# Definition:Language of Propositional Logic/Formal Grammar/Bottom-Up Specification

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## Definition

Part of specifying the language of propositional logic is to provide its formal grammar.

The following rules of formation constitute a bottom-up grammar for the formation of well-formed formulas (WFFs) of the language of propositional logic $\LL_0$.

Let $\PP_0$ be the vocabulary of $\LL_0$.
Let $\mathrm {Op} = \set {\land, \lor, \implies, \iff}$.

The rules are:

 $\mathbf W: \text {TF}$ $:$ $\top$ is a WFF, and $\bot$ is a WFF. $\mathbf W: \PP_0$ $:$ If $p \in \PP_0$, then $p$ is a WFF. $\mathbf W: \neg$ $:$ If $\mathbf A$ is a WFF, then $\neg \mathbf A$ is a WFF. $\mathbf W: \text {Op}$ $:$ If $\mathbf A$ is a WFF and $\mathbf B$ is a WFF and $\circ \in \mathrm {Op}$, then $\paren {\mathbf A \circ \mathbf B}$ is a WFF.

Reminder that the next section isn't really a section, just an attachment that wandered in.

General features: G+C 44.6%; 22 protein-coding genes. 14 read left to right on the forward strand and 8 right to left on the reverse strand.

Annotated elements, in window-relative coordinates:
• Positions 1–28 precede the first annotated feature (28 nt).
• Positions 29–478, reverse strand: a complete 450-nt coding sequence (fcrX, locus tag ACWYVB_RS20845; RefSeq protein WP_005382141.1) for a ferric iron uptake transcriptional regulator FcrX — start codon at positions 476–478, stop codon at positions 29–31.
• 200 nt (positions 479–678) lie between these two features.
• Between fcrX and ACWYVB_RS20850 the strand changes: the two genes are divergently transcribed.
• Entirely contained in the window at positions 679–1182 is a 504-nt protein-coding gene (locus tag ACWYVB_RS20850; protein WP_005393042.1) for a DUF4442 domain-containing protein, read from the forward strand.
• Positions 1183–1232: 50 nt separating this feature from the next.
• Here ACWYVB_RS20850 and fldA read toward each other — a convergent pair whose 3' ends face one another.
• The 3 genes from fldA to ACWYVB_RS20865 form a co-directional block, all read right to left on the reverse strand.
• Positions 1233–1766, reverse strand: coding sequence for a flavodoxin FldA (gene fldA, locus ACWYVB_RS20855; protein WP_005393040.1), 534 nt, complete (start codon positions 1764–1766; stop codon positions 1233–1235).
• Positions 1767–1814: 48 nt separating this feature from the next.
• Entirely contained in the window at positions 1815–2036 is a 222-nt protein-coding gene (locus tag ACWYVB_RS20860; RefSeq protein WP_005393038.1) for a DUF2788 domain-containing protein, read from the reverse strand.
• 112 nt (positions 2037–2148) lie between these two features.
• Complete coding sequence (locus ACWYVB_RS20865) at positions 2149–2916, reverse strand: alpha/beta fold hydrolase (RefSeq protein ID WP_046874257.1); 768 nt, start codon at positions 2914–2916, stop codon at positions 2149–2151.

Any string which can not be created by means of the above rules is not a WFF.

## Examples

### Example 1

The following is a WFF of propositional logic:

$\paren {\paren {p \land q} \implies \paren {\lnot \paren {q \lor r} } }$